Eleven newborns died at the Mame Abdoul Aziz Sy Dabakh hospital in the city of Tivaouane, in western Senegal, after a fire broke out on Wednesday in its neonatal unit. The fire originated from a short circuit, Abdoulaye Diouf Sarr, Minister of Health, assured the media on Thursday. The serious accident has caused enormous shock and outrage in the African country, highlighting the shortcomings of its health system. A year ago, four other babies also died due to a fire in a maternity hospital in the town of Linguére and, last April, a woman and her baby died in the Louga hospital due to lack of care during childbirth.
What hurts the most in Senegal is the repetition of these types of events. The death of the young Astou Sokhna and her baby when she was giving birth last April at the Louga hospital has already generated a wave of popular indignation at the shortcomings of the Senegalese health system, which was expressed in demonstrations of anger in the streets and on social media. According to the subsequent investigation, the woman died after asking for a cesarean section for 20 hours, which hospital staff refused because she was not scheduled. The three midwives who were on duty that day were later sentenced to six months in prison by a Senegalese court for “failure to attend to a person in danger”, while the government sacked the hospital director.
I have just learned with pain and consternation of the death of 11 newborn babies in the fire that occurred in the neonatology department of the Mame Abdou Aziz Sy Dabakh hospital in Tivaouane.
To their mothers and their families, I express my deepest sympathy.
— Macky Sall (@Macky_Sall) May 25, 2022
The president of Senegal, Macky Sall, who declared three days of national mourning on Thursday, confirmed what happened through his Twitter profile. “I have just learned with pain and dismay of the death of 11 newborns in the fire that occurred in the neonatal department of the Mame Abdou Aziz Sy Dabakh hospital in Tivaouane. To their mothers and their families, I express my deepest condolences,” wrote Sall, who is abroad and sent Antoine Diome, Minister of the Interior, to the scene. “The president has instructed us to open an investigation and make a list of the equipment needs of all hospitals in the country,” the minister assured.
In addition to Diome, other local and regional authorities appeared at the hospital after learning of the fire. The Minister of Health initially reported that all the babies admitted at the time of the event had died, but the mayor of Tivaouane, Demba Diop, specified that three of them could be rescued. The city, located about 120 kilometers northeast of Dakar, the country’s capital, woke up this Thursday shaken by the tragedy, the details of which have been known little by little. Many of the mothers who lost their babies went to the hospital as soon as they heard about the fire to check if their children had died.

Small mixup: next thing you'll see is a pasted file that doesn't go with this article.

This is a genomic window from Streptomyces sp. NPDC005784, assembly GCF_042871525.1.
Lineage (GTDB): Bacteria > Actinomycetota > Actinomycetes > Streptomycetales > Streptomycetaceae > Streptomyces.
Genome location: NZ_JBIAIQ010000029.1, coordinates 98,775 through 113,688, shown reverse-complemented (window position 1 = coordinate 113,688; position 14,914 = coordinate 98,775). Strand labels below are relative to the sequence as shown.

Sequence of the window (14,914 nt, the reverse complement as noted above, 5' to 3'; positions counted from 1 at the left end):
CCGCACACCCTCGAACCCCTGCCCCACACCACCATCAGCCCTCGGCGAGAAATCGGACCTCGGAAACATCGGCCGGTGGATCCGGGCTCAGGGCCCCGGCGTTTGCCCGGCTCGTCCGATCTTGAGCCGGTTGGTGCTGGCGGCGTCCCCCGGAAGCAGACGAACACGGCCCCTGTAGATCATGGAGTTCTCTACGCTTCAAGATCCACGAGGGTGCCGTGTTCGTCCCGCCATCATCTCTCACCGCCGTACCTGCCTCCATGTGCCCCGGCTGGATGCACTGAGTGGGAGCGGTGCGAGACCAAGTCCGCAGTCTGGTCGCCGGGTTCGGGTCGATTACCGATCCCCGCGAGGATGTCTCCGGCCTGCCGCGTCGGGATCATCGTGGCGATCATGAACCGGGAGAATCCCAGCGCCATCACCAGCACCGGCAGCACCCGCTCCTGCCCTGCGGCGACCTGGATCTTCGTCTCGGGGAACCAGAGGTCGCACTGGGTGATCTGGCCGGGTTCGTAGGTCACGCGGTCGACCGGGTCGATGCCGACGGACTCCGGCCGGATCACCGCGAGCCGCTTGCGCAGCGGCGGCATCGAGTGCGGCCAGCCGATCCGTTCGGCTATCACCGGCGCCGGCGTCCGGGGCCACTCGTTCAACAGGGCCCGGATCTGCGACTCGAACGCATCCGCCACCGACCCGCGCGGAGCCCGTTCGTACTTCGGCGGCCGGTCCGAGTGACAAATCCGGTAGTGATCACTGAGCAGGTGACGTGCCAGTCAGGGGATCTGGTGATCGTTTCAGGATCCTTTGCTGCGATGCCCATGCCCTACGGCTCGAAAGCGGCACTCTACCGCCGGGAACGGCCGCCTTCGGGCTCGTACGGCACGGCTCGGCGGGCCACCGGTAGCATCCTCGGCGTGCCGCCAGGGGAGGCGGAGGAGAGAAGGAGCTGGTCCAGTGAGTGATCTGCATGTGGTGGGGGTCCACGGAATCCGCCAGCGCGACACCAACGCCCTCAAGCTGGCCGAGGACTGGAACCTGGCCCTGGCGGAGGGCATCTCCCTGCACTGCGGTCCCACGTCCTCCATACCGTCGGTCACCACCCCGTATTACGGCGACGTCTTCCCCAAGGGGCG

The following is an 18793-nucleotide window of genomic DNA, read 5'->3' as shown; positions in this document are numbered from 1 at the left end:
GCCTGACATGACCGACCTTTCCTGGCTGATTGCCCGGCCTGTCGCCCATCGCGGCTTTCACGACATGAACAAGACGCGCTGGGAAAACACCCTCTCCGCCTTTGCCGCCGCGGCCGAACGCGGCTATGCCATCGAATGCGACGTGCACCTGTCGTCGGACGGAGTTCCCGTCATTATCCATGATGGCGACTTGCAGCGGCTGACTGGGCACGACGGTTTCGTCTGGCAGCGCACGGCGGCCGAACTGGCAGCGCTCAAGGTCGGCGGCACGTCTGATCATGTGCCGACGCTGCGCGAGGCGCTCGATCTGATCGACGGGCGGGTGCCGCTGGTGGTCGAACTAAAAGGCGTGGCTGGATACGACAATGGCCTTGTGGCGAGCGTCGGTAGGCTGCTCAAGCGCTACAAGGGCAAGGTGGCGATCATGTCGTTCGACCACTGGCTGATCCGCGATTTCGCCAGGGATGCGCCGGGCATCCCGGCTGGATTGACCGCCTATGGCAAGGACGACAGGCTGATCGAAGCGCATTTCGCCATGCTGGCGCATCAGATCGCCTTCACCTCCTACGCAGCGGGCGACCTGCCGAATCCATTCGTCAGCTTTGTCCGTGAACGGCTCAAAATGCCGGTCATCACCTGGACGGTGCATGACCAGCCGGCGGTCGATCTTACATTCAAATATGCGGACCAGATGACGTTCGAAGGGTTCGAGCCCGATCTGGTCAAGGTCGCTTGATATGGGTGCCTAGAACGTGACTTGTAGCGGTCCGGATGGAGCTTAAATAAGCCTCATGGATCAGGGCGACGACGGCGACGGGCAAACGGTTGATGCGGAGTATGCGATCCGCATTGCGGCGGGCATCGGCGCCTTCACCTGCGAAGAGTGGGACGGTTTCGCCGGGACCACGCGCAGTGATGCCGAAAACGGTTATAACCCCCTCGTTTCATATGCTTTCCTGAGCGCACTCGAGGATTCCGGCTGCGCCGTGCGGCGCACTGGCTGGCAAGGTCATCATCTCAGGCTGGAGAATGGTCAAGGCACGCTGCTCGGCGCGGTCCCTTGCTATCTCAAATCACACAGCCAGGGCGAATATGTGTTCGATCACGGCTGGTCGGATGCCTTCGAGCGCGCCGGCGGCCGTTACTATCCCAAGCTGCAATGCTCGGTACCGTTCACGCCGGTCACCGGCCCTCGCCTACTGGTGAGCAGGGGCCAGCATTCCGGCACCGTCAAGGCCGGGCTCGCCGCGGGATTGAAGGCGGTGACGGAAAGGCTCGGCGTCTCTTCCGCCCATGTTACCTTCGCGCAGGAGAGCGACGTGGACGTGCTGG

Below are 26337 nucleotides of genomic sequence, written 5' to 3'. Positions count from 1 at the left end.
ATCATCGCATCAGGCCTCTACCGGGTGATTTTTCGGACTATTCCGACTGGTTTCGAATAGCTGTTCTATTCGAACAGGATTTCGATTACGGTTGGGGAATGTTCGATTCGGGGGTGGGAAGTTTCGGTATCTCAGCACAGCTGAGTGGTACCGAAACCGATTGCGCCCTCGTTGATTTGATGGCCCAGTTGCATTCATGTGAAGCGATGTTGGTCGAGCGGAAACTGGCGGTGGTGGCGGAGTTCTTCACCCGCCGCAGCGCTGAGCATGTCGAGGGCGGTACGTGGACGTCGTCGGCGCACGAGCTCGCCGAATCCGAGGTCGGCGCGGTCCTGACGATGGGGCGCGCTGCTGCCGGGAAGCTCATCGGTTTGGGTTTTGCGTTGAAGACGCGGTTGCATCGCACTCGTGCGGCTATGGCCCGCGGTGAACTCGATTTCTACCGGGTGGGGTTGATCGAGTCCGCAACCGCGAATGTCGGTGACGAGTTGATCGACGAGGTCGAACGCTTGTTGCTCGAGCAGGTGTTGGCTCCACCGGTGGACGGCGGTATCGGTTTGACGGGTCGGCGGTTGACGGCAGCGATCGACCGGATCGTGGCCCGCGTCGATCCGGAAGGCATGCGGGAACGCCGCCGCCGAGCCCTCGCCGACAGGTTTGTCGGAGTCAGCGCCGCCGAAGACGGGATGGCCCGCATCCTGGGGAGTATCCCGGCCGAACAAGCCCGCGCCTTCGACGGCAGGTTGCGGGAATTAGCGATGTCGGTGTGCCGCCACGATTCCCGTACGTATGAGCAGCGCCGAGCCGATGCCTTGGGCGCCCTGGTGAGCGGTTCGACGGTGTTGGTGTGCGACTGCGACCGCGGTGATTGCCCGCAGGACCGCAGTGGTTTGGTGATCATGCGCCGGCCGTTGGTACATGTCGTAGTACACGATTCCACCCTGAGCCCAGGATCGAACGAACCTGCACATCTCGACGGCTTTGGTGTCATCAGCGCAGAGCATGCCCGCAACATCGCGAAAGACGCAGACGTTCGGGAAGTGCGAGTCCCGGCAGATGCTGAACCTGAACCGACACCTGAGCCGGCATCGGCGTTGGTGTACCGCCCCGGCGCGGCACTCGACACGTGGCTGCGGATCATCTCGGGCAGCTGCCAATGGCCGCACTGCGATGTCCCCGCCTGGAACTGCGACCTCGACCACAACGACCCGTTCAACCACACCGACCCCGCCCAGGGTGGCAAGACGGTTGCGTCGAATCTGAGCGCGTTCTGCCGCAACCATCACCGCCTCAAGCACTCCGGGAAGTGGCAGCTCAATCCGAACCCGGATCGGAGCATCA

Tivaouane, with some 40,000 inhabitants, is also considered a holy city, as it is the heart of one of the main Muslim brotherhoods in the country, the Tidians. “This situation is reprehensible and extremely painful,” the Minister of Health assured the Senegalese radio RFM, “there is an open investigation to find out exactly what happened.” Diouf Sarr, who was at a meeting of the World Health Organization in Geneva, announced his immediate return to the country.
Last year four other babies died after the fire in the pediatric area of the Linguère hospital, in the north of the country. All these incidents have led a large part of civil society to demand greater investment in health and in Senegalese hospitals. The Wathi think-tank launched a collection of signatures in this regard in March and its director, Gilles Yabi, denounced during a debate serious hygiene problems, regular water cuts, the proliferation of mosquitoes and other insects, the poor quality of the equipment and its lack of adequate maintenance, as well as the absence of qualified technicians. Finally, he expressed his concern about the lack of training of health professionals.
In 2019, Serigne Babacar Sy Mansour, religious leader of the tidians, already alerted the authorities of the terrible conditions of the Tivaouane hospital with statements that today sound prescient. “If the hospital were a person, we would say that they are paralyzed,” he said. “This health facility does not need promises, but urgent solutions. We have already received promises and we are still waiting for them to be fulfilled. We understand that it can take time, but if it takes too long there could be consequences that can directly affect patients,” he added.